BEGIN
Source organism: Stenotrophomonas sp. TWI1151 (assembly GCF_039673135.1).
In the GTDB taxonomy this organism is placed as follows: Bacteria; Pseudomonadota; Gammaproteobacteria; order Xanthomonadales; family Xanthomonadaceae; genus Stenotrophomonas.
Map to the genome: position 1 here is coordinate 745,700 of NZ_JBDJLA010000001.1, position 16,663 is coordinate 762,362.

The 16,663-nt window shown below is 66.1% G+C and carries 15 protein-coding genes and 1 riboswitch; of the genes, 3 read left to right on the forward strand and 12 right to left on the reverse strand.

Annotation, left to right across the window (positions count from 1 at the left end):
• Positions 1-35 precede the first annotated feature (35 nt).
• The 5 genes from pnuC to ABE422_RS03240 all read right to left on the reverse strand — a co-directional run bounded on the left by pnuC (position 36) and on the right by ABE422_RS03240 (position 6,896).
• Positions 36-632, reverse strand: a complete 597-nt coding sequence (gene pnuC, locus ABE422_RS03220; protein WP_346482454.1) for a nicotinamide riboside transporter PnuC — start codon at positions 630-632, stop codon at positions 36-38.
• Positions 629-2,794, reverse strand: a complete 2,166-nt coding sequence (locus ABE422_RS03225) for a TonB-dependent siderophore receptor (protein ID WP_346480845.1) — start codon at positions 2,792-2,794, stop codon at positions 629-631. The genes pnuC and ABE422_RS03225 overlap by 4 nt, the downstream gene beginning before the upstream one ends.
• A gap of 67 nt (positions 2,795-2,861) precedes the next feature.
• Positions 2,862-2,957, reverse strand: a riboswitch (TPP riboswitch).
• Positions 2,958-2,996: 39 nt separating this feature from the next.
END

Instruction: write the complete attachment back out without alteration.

Source organism: Stenotrophomonas sp. TWI1151 (assembly GCF_039673135.1).
In the GTDB taxonomy this organism is placed as follows: Bacteria; Pseudomonadota; Gammaproteobacteria; order Xanthomonadales; family Xanthomonadaceae; genus Stenotrophomonas.
Map to the genome: position 1 here is coordinate 745,700 of NZ_JBDJLA010000001.1, position 16,663 is coordinate 762,362.

The 16,663-nt window shown below is 66.1% G+C and carries 15 protein-coding genes and 1 riboswitch; of the genes, 3 read left to right on the forward strand and 12 right to left on the reverse strand.

Annotation, left to right across the window (positions count from 1 at the left end):
• Positions 1-35 precede the first annotated feature (35 nt).
• The 5 genes from pnuC to ABE422_RS03240 all read right to left on the reverse strand — a co-directional run bounded on the left by pnuC (position 36) and on the right by ABE422_RS03240 (position 6,896).
• Positions 36-632, reverse strand: a complete 597-nt coding sequence (gene pnuC, locus ABE422_RS03220; protein WP_346482454.1) for a nicotinamide riboside transporter PnuC — start codon at positions 630-632, stop codon at positions 36-38.
• Positions 629-2,794, reverse strand: a complete 2,166-nt coding sequence (locus ABE422_RS03225) for a TonB-dependent siderophore receptor (protein ID WP_346480845.1) — start codon at positions 2,792-2,794, stop codon at positions 629-631. The genes pnuC and ABE422_RS03225 overlap by 4 nt, the downstream gene beginning before the upstream one ends.
• A gap of 67 nt (positions 2,795-2,861) precedes the next feature.
• Positions 2,862-2,957, reverse strand: a riboswitch (TPP riboswitch).
• Positions 2,958-2,996: 39 nt separating this feature from the next.